Yes, the smaller flat bed unit is much less "industrial like". Fwiw, I smear the nylon roller with high temp anti-seize, and lube the pusher all four sides with same. The nylon screws used as guides are a little mickey-mouse imo. The gap on the adjusted side allows fines will build up around the pusher, and cause binding. That said, I've had no issues with mine.
You can test for binding by adjusting the white screw all the way out. this allows moving the pusher in/out by hand to judge friction.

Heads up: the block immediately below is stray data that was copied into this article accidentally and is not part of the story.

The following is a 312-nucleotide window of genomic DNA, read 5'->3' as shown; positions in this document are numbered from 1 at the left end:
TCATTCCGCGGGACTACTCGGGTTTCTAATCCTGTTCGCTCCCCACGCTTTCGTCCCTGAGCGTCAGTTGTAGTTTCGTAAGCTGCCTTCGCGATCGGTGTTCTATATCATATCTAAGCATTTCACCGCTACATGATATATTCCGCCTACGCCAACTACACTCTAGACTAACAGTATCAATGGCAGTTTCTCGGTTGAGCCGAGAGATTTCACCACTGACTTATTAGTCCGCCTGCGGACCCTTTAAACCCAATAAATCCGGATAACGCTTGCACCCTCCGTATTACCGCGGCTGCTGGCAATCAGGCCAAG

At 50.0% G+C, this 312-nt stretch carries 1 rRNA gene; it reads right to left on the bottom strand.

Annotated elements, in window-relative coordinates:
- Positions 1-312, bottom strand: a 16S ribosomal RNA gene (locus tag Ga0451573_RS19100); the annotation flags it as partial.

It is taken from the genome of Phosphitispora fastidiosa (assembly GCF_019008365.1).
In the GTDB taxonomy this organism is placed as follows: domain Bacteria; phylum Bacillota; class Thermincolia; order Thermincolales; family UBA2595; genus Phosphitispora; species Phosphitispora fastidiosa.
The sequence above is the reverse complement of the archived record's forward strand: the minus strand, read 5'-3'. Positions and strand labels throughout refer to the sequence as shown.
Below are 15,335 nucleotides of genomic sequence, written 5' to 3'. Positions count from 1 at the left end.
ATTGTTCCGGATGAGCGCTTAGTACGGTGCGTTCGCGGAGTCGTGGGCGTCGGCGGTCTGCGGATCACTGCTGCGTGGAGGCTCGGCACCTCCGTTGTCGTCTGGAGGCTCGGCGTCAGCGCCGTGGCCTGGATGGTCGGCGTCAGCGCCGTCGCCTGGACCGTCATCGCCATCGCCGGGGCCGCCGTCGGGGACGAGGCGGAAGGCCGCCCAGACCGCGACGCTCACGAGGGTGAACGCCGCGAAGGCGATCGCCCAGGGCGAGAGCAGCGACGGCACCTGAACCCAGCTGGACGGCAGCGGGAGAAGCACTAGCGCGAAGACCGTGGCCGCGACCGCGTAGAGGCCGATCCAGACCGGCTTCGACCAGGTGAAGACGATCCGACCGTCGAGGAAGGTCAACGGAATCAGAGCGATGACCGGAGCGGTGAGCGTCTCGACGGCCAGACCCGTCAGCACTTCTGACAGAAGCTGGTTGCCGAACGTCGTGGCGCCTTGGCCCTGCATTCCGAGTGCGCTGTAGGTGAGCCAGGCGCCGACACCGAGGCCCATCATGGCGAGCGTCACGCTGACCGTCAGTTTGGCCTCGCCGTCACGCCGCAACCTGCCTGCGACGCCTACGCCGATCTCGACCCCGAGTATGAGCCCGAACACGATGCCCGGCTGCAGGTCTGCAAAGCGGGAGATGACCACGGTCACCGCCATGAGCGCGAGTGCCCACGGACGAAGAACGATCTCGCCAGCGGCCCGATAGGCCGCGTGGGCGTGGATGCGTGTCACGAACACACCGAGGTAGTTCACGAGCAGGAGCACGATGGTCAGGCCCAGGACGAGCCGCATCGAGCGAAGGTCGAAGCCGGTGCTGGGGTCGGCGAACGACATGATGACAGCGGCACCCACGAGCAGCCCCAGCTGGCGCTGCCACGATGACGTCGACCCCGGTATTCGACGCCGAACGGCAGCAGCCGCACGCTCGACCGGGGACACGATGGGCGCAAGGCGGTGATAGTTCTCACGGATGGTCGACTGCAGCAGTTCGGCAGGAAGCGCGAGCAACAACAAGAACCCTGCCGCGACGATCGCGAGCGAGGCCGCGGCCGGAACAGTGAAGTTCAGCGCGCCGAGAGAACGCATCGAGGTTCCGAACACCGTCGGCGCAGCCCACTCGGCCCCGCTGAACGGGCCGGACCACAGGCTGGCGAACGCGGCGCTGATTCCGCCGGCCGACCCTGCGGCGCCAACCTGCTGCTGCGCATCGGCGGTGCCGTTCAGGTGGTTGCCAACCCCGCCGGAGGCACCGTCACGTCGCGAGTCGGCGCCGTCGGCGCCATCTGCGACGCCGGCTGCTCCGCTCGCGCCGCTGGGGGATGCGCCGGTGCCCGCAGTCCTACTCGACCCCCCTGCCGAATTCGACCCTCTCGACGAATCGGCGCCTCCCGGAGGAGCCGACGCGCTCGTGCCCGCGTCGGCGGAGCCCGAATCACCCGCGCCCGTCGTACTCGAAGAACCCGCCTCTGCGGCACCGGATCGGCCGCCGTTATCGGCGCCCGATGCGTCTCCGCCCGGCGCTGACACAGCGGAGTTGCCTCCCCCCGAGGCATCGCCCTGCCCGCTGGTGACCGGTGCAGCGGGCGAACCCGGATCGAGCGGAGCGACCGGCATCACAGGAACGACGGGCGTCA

Back to topic, Here's a pic of the larger sloped bed, just down from top of page; http://keystoker.com/products.php
Mid way down, exploded view. Note four grates;http://keystoker.com/manuals/2012/A-250-A-350-A-450.pdf
I can't find a pic of the flat bed, but it really isn't all that much smaller. Stovepipemike used the term bunching up. That's my point. I wonder if a little down angle on the bed would allow the coal to push easier, and therefore be less densely packed on the bed = better burn.
I know, it ain't broke, but I fix things often, and then re-fix them back. LOL